Shivering goats

Discussion in 'Goat Management' started by TheMixedBag, Jan 12, 2011.

  1. TheMixedBag

    TheMixedBag The Hoofcare and Repro specialist

    Oct 16, 2010
    Glencoe, OK
    The current temp is 7 degrees w/o windchill (don't know what it is with that), and all 3 goats are shivering. Maverick and Milky Way were the worst, so I put fairly thin shirts on both of them, and put them back outside once they stopped shivering.

    They're not still shivering (Jenny is-I didn't put a shirt on her, not with that hair), but my question is how long can I keep them on before I have to take them off? Can they be kept on all day, and let them sleep in them at night? At what temp would the makeshift blankets be a no-no?

    (I did include a picture, solely for giggles-I attempted to cover Mav's neck with a handkerchief, and I doubt it'll last the hour. He is fed separately, but only about a scoopful, and is put back out in the back in roughly 10 minutes, so no worries about tethering him)
  2. StaceyRosado

    StaceyRosado Administrator Staff Member Supporting Member

    Oct 4, 2007
    when the temps go back up then you can take the shirts off

  3. myfainters

    myfainters New Member

    Oct 29, 2009
    Lancaster, CA
    free choice alfalfa is another good way to keep them warm... I agree with Stacey....shirt on until the temps go up. :)
  4. TheMixedBag

    TheMixedBag The Hoofcare and Repro specialist

    Oct 16, 2010
    Glencoe, OK
    That might take a while...the high is only supposed to be 25 today, and 36 tomorrow. Fortunately, tomorrow I should be OK to not use them after tomorrow, the lows don't go below 20, and the highs are in the 40's, it's just today and tomorrow I'm concerned about.
  5. ()relics

    ()relics New Member

    Dec 25, 2010
    2 things...
    First free choice hay is a very good idea. But I would go with your coarsest first cutting Grass hay. They don't need extra protein they need extra roughage. Coarse grass hay stimulates their rumens and will heat them up. Where as alfalfa will just make them fat.
    second...although the shirts are a good idea and may help a person, they actually get in the way of a goat or any animal's Natural insulation, their fur. Their fur should stand out,away from their body, providing a layer of dead air space, insulation, just outside of the skin. By adding "clothing" the hair is forced to lay down and then Does Not provide the insulation of the air space...It is really cold here as well, in the teens with a wind chill. I have 2 week old kids in the pasture with their mothers, granted they are boer goats and used to being outside. I just make sure they have a dry place to lay down at night and give them plenty of hay...JMO
  6. TheMixedBag

    TheMixedBag The Hoofcare and Repro specialist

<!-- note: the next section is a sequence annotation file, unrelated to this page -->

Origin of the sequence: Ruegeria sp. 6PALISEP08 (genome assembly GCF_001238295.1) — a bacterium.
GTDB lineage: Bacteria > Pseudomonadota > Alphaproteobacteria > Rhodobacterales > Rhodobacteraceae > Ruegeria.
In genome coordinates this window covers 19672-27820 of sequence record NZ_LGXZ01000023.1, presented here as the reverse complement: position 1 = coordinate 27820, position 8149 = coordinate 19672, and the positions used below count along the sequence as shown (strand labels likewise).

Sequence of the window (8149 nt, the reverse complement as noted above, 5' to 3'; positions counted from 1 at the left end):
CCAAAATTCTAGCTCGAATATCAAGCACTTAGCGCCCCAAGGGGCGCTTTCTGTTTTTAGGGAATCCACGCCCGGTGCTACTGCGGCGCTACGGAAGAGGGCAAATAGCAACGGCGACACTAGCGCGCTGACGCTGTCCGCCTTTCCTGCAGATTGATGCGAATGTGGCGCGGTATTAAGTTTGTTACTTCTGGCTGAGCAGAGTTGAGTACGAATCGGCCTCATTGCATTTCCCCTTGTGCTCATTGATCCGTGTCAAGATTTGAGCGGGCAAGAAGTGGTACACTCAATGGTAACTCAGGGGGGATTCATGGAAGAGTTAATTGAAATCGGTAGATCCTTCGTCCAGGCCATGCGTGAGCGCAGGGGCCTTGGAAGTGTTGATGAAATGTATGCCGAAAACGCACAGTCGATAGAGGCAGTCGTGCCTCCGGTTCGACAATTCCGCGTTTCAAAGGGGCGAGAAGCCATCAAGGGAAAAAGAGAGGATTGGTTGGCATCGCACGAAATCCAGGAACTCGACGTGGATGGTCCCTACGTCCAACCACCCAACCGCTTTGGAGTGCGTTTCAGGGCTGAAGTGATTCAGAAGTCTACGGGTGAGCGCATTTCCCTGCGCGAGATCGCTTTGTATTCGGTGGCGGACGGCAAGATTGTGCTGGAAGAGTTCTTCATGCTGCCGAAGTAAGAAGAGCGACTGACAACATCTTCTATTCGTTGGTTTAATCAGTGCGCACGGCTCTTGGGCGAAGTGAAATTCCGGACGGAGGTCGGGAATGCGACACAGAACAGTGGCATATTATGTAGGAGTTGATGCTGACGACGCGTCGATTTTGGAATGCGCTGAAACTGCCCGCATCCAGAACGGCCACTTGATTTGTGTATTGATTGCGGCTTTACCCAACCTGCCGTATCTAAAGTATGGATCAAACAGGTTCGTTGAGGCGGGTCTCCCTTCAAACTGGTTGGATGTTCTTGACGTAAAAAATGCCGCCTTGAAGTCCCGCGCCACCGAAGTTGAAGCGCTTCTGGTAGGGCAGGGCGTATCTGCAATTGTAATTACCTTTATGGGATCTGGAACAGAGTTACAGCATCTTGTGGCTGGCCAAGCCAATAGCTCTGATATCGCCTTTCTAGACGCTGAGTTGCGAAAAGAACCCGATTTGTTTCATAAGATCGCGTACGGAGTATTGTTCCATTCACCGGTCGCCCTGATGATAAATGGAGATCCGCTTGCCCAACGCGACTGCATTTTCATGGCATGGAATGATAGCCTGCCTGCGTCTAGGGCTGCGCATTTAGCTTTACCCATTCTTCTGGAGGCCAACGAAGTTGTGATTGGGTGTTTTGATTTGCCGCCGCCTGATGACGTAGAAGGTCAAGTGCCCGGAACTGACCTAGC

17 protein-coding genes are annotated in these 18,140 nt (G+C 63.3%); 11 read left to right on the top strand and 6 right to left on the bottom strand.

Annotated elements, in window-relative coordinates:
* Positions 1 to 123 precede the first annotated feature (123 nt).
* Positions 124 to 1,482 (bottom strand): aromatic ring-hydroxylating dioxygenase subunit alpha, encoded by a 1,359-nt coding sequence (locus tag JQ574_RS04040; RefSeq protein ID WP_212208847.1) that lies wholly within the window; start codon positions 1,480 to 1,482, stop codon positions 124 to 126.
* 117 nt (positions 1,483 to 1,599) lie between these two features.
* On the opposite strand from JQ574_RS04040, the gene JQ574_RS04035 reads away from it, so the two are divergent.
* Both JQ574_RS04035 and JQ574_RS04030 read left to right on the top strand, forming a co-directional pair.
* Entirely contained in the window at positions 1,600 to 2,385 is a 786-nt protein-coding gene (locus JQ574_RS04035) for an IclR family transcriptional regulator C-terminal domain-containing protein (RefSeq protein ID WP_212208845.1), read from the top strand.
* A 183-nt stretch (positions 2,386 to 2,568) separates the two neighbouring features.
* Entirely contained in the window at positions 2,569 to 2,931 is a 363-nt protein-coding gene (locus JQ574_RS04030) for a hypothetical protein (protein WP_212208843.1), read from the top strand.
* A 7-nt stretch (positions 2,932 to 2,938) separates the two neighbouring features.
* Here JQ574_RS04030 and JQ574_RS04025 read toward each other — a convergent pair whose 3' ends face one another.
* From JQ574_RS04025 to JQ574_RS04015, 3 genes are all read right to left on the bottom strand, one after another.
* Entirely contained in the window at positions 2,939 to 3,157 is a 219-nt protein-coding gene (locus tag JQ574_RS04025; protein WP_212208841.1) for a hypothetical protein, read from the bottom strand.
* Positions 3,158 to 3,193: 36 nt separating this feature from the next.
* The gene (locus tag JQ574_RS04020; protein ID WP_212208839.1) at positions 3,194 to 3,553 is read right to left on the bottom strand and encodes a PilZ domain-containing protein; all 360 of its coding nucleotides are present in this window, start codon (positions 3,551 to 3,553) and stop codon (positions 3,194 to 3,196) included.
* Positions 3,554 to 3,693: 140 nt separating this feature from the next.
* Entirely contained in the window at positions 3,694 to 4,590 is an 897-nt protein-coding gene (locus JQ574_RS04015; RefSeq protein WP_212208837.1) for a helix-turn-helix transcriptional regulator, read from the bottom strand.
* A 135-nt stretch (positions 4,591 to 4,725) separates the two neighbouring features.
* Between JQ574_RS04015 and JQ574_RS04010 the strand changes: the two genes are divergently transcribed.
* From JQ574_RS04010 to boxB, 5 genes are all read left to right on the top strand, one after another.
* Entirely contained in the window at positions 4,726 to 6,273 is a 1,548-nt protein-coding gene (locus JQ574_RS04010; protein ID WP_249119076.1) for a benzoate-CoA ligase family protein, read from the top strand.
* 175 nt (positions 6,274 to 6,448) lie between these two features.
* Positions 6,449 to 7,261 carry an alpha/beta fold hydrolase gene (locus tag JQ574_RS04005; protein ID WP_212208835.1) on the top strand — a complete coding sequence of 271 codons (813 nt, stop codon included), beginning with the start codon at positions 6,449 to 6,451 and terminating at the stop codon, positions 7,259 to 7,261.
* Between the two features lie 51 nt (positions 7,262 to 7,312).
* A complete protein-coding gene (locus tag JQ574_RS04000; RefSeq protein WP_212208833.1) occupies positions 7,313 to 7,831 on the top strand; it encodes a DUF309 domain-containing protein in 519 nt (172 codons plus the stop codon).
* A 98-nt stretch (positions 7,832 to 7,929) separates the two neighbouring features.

Oct 16, 2010
    Glencoe, OK
    That's why I didn't put a shirt on the last one-her hair is so thick it wouldn't do anything but harm, however, for these tw0-I saw them as a different case. The nubian never really got her winter coat and has had fairly short, flat hair all winter (just look at the recent pics of her-it looks pretty close to a summer coat to me), and while Maverick does have thicker hair, he has none on his neck, and absolutely no fat layering (his hair is also fairly thin, which shouldn't be an issue).

    They also get all the hay they want, and I switched them from alfalfa bales to pellets for now.
  7. toth boer goats

    toth boer goats Moderator Staff Member Supporting Member

    Jul 20, 2008
    Corning California
    Use your best judgment...if the shirt has to stay on is long as.... the goat is doing better with it.... Also ....Alfalfa.... is a good hay to feed in winter....with the cold temps....they burn off alot of that hay.. to keep warm.... :wink:
  8. Hidden Waters Farm

    Hidden Waters Farm New Member

    Oct 3, 2010
    I see no problems with leaving them on until its not so cold, However keep watch that they dont get tangled and also make sure they dont get wet (Snowed on, rain, wet bedding etc.) because then the shirts are more harm than good.
  9. TheMixedBag

    TheMixedBag The Hoofcare and Repro specialist

    Oct 16, 2010
    Glencoe, OK
    Took them off fairly early this morning, Maverick managed to utterly destroy his. They seemed to love having them on yesterday, and I may make a more permanent one for Milky Way, since she hasn't got much of anything in the way of a winter coat.
  10. ksalvagno

    ksalvagno Moderator Staff Member Supporting Member

    Try dog coats or go to Goodwill and buy a vest. Do what you have to do. I don't see a problem with having a coat on as long as they need it.
  11. Mully

    Mully New Member

    Jun 23, 2009
    Mt Ulla , NC
    The shirt thing would be ok for short term..a day or so but their fur when it can fluff will keep them warmer. Also when the sun is out they can stand and warm up better without a shirt on. Polyester would work better than cotton and dry faster if it got damp.